Three entrepreneurial student teams have been selected to participate in the debut of Emerson Accelerator, a two year program designed to help students start their own businesses.
The teams, announced Sept. 9, include one pair working to incorporate 3D printing into organic food, another group marketing and mixing music for college musicians, and another offering advice for television pilots.
“There’s a huge demand for something at the school that fosters entrepreneurship,” said Tripp Clemens, an Emerson graduate who helped develop the program.
Clemens said he, along with alumnus Jake Bailey, designed the Accelerator program to help enterprising students of any major to turn their entrepreneurial dreams into a reality by providing a variety of tools and resources.
Out of 18 applications, three were selected: Boston Organic Goods, JMZ Music Consulting, and InterMEDIAry. The extracurricular program provides each team with mentorship, space to work, and $6,000 in funding to split between the three groups based on need and merit.
With Boston Organic Goods, Tiffany Roca and her partner Michelangelo Aragon plan to help farmers make their own organic, sustainable products, some of which to be created with 3D printing.
Roca said she is grateful for the chance to launch a business while still in school.
“We’re all just so hardworking,” she said. “We just want to get stuff done now, and it’s great we have the opportunity to do so.”
JMZ Music Consulting, created by Emerson junior Maya Rafie, and Zac DelVecchio, a Berklee College of Music student, will work with independent musicians. They plan to help these artists with marketing and music production.
“We realized there was such a niche for all these music students and all these art students that nobody is touching,” said DelVecchio, a sophomore studying business, marketing, and finance at Berklee College of Music. “Everyone is looking so far ahead they forget what is right in front of them.”
Rafie, a marketing communication major and former Beacon correspondent, said she was excited to bridge Emerson talent with collegiate artists.
“Being at Emerson, I am always surrounded by filmmakers, writers, and all that,” said Rafie. “I see all these people at Berklee who are trying to make music videos, and it’s iPhone quality. So combining both schools and having the talents of Emerson being applied for musicians is where I got the idea.”
Graduate students Amy DePaola and McKenna Stephens, founders of InterMEDIAry, hope to help television show creators test pilots intended for female and LGBTQ audiences by posting them online and analyzing viewership data.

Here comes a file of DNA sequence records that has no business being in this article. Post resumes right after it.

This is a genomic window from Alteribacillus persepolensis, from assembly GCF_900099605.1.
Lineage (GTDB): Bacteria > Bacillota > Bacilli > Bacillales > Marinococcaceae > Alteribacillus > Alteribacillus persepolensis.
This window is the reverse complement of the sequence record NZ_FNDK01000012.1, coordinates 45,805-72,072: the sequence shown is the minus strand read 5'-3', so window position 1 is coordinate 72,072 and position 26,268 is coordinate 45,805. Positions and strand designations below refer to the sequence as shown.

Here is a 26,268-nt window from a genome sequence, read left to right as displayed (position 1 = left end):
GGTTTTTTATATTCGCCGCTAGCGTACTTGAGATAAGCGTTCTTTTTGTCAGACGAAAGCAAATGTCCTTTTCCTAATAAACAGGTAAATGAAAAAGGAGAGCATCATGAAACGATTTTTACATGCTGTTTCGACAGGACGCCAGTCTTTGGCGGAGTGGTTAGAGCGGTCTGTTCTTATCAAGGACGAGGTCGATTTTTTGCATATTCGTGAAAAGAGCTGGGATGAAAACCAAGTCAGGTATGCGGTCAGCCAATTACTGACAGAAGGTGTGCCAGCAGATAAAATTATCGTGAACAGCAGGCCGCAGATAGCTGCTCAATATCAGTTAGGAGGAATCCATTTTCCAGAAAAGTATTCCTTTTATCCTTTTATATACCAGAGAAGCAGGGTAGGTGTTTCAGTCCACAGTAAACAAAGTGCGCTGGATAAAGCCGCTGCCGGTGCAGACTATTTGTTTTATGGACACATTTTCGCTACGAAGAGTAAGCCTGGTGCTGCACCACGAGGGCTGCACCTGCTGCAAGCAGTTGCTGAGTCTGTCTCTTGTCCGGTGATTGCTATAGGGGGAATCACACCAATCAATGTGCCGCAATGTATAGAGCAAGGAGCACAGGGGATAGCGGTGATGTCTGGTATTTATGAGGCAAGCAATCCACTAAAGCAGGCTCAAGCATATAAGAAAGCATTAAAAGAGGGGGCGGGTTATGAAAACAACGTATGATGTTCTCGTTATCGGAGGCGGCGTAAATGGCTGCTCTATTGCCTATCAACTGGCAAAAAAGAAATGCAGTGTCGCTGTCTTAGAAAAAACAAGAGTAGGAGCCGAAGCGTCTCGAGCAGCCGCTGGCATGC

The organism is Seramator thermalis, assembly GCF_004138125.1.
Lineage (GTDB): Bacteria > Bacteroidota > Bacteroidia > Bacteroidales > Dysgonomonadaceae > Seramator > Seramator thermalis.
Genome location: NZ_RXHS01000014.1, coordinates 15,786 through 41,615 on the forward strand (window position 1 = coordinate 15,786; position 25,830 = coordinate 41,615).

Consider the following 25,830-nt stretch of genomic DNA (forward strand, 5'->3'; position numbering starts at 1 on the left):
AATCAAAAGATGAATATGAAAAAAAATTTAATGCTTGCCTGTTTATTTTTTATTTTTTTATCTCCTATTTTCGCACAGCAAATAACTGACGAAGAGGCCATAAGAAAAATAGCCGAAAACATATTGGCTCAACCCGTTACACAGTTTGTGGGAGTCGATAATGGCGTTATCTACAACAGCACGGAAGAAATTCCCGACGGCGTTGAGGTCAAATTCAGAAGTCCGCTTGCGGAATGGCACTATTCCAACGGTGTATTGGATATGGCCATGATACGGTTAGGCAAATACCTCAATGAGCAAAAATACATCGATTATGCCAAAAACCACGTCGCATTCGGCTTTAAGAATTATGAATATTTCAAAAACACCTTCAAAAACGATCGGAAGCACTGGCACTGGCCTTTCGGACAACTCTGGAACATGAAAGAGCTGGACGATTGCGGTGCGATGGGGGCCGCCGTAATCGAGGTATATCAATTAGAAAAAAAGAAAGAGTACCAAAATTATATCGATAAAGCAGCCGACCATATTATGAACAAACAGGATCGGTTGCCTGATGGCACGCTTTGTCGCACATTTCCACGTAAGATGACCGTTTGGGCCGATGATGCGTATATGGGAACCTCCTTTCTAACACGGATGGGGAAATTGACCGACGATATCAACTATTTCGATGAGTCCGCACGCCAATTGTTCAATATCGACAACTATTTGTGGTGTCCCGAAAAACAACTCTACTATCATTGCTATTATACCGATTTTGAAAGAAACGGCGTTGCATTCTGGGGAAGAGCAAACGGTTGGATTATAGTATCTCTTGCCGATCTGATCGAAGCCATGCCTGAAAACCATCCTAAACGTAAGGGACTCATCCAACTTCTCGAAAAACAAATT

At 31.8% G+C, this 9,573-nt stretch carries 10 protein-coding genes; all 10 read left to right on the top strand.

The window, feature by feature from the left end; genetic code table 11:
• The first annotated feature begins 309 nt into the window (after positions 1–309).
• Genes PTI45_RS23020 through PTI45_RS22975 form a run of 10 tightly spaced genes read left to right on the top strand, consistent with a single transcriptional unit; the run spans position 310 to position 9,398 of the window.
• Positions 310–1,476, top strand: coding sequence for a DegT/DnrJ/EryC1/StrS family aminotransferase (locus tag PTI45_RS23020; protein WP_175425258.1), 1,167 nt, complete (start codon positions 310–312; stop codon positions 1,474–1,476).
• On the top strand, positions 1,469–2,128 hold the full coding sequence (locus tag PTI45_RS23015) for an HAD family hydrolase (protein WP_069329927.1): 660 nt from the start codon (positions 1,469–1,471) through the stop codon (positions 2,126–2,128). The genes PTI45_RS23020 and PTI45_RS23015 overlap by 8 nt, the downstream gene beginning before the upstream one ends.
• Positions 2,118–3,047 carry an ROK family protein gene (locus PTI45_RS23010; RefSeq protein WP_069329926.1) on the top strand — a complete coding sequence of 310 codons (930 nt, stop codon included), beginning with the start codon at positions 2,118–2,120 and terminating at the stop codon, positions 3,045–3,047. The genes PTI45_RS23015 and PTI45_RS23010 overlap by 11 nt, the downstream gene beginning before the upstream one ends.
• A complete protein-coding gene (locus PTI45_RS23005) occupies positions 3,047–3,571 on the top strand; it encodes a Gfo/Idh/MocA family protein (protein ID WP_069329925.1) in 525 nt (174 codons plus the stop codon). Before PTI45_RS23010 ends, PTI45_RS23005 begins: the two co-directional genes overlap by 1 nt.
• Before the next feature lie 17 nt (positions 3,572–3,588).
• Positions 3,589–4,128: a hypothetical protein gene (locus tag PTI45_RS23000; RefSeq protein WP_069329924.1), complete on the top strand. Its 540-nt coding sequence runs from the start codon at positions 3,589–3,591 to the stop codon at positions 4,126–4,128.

DePaola said that before she started InterMEDIAry, she has worked with independent filmmakers to make branded television pilots, but wasn’t satisfied with the way advertisers tried to control content.
“The idea initially was to have our own content platform,” she said. “We feel that if we find independent projects and sort of build a marketing plan around them and share them with only industry people, then we can collect data, and from there a network can really know what they’re buying into before they actually buy it.”
Hopeful teams submitted applications last March. This included a written proposal and a short video to be reviewed by an executive board made up of a team of hired business professionals selected each year.
Each team has been assigned two mentors including Emerson alumni like 2014 graduate and Temple Twist founder Jon Allen and Trish Fontanilla of Vsnap video messaging. These mentors have been asked to help the students get their startups running by sharing their real-world experiences and knowledge of their respective markets, according to the program’s website. w
The Emerson Accelerator also provides students with access to WeWork, a shared office space located across from South Station. WeWork provides students in the Accelerator program with a gathering place for events and guest speakers, and 24-hour access to facilities with coffee and snacks.
“The space itself is designed extremely nicely,” said Roca. “It’s so innovative, it just makes you want to work.”
Each team agreed that creating and refining a marketable business model is its current priority.
“We’re going to find our niche,” said DePaola. “That’s sort of the goal.”
Some Emerson professors, like Stanley Miller from the marketing communication department, plan to help with the projects.
“This is the time period to really get dirty,” said Miller, who serves an administrator of Accelerator. “This is the time to find out what does work and what doesn’t.”